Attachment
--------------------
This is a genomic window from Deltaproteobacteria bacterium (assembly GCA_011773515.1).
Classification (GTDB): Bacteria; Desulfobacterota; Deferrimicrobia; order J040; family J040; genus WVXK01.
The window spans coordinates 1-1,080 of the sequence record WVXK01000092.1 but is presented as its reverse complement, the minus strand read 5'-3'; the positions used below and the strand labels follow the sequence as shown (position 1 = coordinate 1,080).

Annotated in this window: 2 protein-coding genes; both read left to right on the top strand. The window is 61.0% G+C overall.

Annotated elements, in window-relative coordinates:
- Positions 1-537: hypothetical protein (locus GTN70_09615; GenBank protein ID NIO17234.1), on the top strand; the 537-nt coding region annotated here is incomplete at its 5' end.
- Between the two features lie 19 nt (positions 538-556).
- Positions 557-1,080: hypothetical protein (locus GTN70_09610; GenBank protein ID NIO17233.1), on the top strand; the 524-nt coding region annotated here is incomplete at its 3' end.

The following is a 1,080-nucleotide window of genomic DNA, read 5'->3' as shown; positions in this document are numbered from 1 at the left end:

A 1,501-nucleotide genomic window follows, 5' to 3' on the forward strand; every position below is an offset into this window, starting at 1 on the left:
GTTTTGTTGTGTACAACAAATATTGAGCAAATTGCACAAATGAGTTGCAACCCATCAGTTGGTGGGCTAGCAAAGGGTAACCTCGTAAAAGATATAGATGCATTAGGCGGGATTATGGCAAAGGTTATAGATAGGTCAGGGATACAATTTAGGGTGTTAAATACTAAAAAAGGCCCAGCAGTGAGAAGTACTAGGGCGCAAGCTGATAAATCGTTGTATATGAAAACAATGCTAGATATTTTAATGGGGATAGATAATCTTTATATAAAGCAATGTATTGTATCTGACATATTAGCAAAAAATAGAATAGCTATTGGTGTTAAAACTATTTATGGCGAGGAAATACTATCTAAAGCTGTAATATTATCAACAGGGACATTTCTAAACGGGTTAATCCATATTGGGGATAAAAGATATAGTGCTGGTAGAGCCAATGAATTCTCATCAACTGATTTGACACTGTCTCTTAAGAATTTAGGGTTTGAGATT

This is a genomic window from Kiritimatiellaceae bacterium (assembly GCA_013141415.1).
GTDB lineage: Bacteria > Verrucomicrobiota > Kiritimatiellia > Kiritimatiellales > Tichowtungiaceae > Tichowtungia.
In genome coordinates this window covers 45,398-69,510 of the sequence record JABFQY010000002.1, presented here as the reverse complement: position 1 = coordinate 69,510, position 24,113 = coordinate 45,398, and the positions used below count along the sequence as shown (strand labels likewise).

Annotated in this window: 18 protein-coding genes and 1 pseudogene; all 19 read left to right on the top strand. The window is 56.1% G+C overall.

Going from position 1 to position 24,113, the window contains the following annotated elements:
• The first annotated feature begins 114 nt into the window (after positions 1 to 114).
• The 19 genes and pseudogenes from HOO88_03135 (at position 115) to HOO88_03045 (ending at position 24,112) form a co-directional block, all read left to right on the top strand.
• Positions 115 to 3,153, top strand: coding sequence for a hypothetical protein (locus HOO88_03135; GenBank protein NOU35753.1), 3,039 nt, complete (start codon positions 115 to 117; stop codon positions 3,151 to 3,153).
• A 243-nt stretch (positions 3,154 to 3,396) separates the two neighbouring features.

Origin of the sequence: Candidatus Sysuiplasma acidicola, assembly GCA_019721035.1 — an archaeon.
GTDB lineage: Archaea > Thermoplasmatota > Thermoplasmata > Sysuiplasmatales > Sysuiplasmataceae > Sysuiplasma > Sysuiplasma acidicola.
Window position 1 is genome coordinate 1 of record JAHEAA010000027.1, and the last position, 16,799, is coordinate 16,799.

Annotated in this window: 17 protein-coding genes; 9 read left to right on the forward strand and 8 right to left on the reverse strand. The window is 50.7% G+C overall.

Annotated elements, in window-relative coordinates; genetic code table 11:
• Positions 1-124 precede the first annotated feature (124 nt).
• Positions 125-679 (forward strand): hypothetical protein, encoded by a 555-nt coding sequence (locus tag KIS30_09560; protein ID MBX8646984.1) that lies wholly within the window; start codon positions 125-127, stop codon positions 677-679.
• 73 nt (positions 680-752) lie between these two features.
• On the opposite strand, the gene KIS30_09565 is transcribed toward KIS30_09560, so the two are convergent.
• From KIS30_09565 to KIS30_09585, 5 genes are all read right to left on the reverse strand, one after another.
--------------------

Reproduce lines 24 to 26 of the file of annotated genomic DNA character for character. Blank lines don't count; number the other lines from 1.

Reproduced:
Annotated in this window: 17 protein-coding genes; 9 read left to right on the forward strand and 8 right to left on the reverse strand. The window is 50.7% G+C overall.

Annotated elements, in window-relative coordinates; genetic code table 11:
• Positions 1-124 precede the first annotated feature (124 nt).